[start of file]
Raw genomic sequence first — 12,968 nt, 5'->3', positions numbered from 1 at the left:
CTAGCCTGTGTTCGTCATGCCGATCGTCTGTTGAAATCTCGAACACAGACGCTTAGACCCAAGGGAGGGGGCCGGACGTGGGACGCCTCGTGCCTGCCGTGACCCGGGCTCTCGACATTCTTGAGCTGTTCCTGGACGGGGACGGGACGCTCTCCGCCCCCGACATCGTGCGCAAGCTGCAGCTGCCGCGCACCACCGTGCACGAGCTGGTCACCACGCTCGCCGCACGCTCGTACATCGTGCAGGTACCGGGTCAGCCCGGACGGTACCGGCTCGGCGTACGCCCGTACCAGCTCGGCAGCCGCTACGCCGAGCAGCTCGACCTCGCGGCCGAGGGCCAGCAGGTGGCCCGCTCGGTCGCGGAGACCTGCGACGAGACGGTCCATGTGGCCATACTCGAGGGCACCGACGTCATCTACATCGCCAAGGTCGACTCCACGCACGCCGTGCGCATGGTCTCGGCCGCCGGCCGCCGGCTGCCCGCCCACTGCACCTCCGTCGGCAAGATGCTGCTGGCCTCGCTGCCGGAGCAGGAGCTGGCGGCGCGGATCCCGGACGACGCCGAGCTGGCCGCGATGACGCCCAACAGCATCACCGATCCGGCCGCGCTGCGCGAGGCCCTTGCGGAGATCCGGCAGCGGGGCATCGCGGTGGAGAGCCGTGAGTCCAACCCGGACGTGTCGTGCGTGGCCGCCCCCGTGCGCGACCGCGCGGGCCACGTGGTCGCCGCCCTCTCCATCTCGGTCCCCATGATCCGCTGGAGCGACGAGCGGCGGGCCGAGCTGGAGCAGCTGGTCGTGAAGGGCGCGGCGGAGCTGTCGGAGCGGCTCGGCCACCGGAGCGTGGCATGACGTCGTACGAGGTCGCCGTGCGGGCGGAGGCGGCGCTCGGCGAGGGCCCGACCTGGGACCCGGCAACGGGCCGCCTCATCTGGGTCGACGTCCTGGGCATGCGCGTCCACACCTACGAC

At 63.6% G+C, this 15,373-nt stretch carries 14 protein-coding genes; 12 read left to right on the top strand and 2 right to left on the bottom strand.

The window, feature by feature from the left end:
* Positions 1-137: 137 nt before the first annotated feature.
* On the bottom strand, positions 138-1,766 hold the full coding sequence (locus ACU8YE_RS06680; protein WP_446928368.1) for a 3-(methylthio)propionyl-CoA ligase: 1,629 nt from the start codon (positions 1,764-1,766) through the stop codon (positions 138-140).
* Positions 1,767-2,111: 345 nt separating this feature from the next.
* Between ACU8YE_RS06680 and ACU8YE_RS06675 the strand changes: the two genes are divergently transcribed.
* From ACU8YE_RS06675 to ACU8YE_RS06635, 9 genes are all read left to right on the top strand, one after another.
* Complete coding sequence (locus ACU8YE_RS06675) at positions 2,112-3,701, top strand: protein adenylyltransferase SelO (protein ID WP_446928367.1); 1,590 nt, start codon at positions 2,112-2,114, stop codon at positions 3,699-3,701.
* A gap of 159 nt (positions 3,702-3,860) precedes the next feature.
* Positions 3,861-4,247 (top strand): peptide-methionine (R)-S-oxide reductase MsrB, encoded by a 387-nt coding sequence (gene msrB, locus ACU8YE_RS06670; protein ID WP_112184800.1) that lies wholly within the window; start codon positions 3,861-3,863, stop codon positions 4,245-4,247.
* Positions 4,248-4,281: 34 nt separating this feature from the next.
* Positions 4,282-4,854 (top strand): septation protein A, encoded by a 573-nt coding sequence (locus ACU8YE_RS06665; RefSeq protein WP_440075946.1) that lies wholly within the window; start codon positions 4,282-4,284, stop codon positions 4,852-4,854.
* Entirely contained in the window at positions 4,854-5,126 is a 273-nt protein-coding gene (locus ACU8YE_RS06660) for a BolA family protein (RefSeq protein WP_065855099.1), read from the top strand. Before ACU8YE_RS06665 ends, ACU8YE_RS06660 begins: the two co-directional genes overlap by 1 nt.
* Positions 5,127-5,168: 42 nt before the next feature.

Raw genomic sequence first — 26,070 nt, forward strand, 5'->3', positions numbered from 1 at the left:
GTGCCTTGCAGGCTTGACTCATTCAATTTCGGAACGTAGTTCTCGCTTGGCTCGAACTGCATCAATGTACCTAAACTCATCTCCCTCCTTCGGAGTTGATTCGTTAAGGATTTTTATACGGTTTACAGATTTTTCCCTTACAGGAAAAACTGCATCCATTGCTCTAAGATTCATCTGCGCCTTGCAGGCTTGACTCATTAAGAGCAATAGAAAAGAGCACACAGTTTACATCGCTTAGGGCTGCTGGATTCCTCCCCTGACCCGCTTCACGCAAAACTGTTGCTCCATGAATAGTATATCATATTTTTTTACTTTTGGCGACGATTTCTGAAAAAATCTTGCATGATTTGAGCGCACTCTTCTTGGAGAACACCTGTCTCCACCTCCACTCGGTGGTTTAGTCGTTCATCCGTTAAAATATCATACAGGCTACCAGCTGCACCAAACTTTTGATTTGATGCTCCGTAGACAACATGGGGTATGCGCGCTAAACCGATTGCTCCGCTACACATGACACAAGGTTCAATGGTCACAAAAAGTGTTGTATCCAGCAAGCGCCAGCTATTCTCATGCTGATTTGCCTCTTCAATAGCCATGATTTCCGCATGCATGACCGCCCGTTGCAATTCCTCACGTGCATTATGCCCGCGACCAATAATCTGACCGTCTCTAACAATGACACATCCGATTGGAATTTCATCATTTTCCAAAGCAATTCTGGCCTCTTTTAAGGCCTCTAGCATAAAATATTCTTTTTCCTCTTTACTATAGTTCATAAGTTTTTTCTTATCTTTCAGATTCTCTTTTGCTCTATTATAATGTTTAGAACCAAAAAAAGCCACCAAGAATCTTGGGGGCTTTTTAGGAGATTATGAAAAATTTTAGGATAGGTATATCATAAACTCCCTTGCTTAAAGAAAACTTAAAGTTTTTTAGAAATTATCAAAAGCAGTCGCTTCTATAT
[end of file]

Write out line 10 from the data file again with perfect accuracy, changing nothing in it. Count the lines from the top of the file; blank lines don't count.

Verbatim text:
* Complete coding sequence (locus ACU8YE_RS06675) at positions 2,112-3,701, top strand: protein adenylyltransferase SelO (protein ID WP_446928367.1); 1,590 nt, start codon at positions 2,112-2,114, stop codon at positions 3,699-3,701.